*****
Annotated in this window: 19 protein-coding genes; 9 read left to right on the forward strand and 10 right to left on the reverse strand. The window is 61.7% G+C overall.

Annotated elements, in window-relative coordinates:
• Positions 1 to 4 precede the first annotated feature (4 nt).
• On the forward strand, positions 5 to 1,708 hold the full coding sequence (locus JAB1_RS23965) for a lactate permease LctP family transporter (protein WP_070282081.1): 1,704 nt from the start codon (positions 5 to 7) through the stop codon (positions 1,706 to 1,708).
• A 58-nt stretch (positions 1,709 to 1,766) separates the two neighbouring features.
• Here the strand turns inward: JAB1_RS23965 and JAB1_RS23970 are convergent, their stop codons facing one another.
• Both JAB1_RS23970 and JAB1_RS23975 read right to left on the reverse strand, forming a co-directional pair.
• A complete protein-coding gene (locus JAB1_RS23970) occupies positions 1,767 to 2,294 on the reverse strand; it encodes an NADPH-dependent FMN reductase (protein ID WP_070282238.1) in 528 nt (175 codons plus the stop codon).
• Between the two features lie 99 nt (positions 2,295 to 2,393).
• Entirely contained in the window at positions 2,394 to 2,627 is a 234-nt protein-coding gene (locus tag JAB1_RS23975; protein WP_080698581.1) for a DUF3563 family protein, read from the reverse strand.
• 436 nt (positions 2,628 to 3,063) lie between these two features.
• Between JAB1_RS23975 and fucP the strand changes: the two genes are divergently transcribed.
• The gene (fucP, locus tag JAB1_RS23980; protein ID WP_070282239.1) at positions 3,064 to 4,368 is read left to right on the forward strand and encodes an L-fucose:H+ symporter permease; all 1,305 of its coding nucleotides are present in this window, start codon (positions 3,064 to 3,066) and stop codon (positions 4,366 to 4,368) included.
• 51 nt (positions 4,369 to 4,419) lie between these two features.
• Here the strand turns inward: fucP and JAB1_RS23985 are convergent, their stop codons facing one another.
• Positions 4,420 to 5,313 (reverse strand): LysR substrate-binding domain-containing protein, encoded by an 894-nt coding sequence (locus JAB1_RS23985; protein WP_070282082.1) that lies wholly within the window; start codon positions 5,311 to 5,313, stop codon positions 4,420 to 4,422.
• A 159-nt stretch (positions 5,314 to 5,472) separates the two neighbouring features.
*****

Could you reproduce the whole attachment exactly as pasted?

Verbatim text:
Annotated in this window: 19 protein-coding genes; 9 read left to right on the forward strand and 10 right to left on the reverse strand. The window is 61.7% G+C overall.

Annotated elements, in window-relative coordinates:
• Positions 1 to 4 precede the first annotated feature (4 nt).
• On the forward strand, positions 5 to 1,708 hold the full coding sequence (locus JAB1_RS23965) for a lactate permease LctP family transporter (protein WP_070282081.1): 1,704 nt from the start codon (positions 5 to 7) through the stop codon (positions 1,706 to 1,708).
• A 58-nt stretch (positions 1,709 to 1,766) separates the two neighbouring features.
• Here the strand turns inward: JAB1_RS23965 and JAB1_RS23970 are convergent, their stop codons facing one another.
• Both JAB1_RS23970 and JAB1_RS23975 read right to left on the reverse strand, forming a co-directional pair.
• A complete protein-coding gene (locus JAB1_RS23970) occupies positions 1,767 to 2,294 on the reverse strand; it encodes an NADPH-dependent FMN reductase (protein ID WP_070282238.1) in 528 nt (175 codons plus the stop codon).
• Between the two features lie 99 nt (positions 2,295 to 2,393).
• Entirely contained in the window at positions 2,394 to 2,627 is a 234-nt protein-coding gene (locus tag JAB1_RS23975; protein WP_080698581.1) for a DUF3563 family protein, read from the reverse strand.
• 436 nt (positions 2,628 to 3,063) lie between these two features.
• Between JAB1_RS23975 and fucP the strand changes: the two genes are divergently transcribed.
• The gene (fucP, locus tag JAB1_RS23980; protein ID WP_070282239.1) at positions 3,064 to 4,368 is read left to right on the forward strand and encodes an L-fucose:H+ symporter permease; all 1,305 of its coding nucleotides are present in this window, start codon (positions 3,064 to 3,066) and stop codon (positions 4,366 to 4,368) included.
• 51 nt (positions 4,369 to 4,419) lie between these two features.
• Here the strand turns inward: fucP and JAB1_RS23985 are convergent, their stop codons facing one another.
• Positions 4,420 to 5,313 (reverse strand): LysR substrate-binding domain-containing protein, encoded by an 894-nt coding sequence (locus JAB1_RS23985; protein WP_070282082.1) that lies wholly within the window; start codon positions 5,311 to 5,313, stop codon positions 4,420 to 4,422.
• A 159-nt stretch (positions 5,314 to 5,472) separates the two neighbouring features.